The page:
Today I arrived back at work after ten days escape back to Scotland to be unable to see anything - yes that autumn mist was covering the reserve again! Autumn is one of my favourite times of year and this morning was a typical example of this - the sound of autumn. Calling overhead were thousands of pink-footed geese heading out for a days feeding in surrounding fields. Also calling overhead was a redwing another sign of autumn.
As I went around the reserve to check if the hides are still where they should be I had a look at what I could see. Through the mist were lots and lots of duck - teal and shoveler in particular. Also on the islands that I could see were snipe, redshank and lapwing.
Later on in the day, when the sun came out (it was an extremely nice day today!), 3 curlew sandpipers were still present on the reserve. Other waders around today included greenshank, ruff and spotted redshank. The spotting of a tawny owl in the hedge near singleton was another bonus.
Around 4pm another lot of pink-footed geese flew overhead - over 1000 of them.
These next few weeks are the best time to experience this wonderful time of year when summer makes way for Autumn - lets hope some of those nice sunny days like today will be a feature of the weather this autumn. Though sometimes a drab day like last Sunday can throw up a surprise. Bempton visited Blacktoft on Sunday - over 10 Gannets flew past the reserve heading west so you never known what an autumn day at Blacktoft might bring.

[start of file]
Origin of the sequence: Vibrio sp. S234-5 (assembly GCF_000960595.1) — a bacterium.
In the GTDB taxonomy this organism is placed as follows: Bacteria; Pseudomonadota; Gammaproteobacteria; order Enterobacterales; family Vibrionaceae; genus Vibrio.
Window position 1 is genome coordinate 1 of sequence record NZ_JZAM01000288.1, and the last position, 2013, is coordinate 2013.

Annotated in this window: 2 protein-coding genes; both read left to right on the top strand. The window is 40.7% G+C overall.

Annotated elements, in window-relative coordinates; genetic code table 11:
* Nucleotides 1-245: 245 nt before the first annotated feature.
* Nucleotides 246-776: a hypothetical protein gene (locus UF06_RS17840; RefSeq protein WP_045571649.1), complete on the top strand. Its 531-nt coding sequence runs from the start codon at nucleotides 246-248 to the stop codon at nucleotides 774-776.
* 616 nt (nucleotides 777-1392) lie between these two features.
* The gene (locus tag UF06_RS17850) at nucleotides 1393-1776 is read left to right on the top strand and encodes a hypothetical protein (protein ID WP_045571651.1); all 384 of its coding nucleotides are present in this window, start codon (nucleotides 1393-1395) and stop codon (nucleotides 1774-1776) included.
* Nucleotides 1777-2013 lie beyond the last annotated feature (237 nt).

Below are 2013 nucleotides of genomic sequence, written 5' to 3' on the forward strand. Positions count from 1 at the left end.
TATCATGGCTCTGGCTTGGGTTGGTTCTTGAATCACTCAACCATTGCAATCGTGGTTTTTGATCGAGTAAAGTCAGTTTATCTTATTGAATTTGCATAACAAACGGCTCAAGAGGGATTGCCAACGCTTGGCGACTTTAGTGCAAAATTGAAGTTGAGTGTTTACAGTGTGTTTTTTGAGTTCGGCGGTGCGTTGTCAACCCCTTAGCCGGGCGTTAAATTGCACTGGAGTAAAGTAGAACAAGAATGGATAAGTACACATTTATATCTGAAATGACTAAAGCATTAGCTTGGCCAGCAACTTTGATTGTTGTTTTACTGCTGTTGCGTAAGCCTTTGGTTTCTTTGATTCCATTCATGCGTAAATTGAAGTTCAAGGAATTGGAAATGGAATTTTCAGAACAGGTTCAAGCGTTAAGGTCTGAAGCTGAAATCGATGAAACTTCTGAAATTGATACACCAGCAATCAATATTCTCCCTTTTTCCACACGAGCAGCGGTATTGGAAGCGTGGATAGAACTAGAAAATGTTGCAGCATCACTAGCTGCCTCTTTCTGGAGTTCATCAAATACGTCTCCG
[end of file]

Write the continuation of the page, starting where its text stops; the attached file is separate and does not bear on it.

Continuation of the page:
A moth blog by Mel our long term residential volunteer. Mel will be leaving us this weekend to continue her volunteer training at our reserve at Old Moor for the next six months. We hope that she will have a great career in the world of conservation.
After a summer of moth trapping on the reserve, I had begun to think that the mysterious world of moths was just too perplexing for words. Telling the multitudes of Lepidopteran ‘little brown jobs’ apart (is it a Dusky Brocade? Or a Confused? Now I’m confused!) seemed almost impossible sometimes. And though the diversity of moths appearing in our traps was astounding, the skills required to ID and count them accurately seemed astounding also.
However, checking a dew-covered moth trap on a crisp autumn morning is like opening a treasure chest, especially, it seems, if it has been raining the night before (the more recent wet weather conditions appear to make the moth trap into a more of a refuge, with moths jostling for space and rubbing wings on the egg boxes inside). The autumnal species, unlike many of the summer ones I puzzled over, can be really unique and striking – making my ID job much easier!
Recent moth traps have shown the Green Carpet moth to be the most abundant, showing off their stained-glass effect green and black markings when freshly emerged.
They only fly until mid September, so any seen outside this season are likely to be worn, their green scales fading to pink or even white.
Increasing numbers of Sallows and even a Pink Barred Sallow in the traps have brightened up my mornings:
They became even more interesting when I learned that the caterpillar (larva) of these moths will feast on the insides of a willow (sallow) catkin until it falls to the ground. The caterpillar within then gorges itself on other fallen catkins until it reaches pupation and spends winter, spring and most of the summer in an underground cocoon.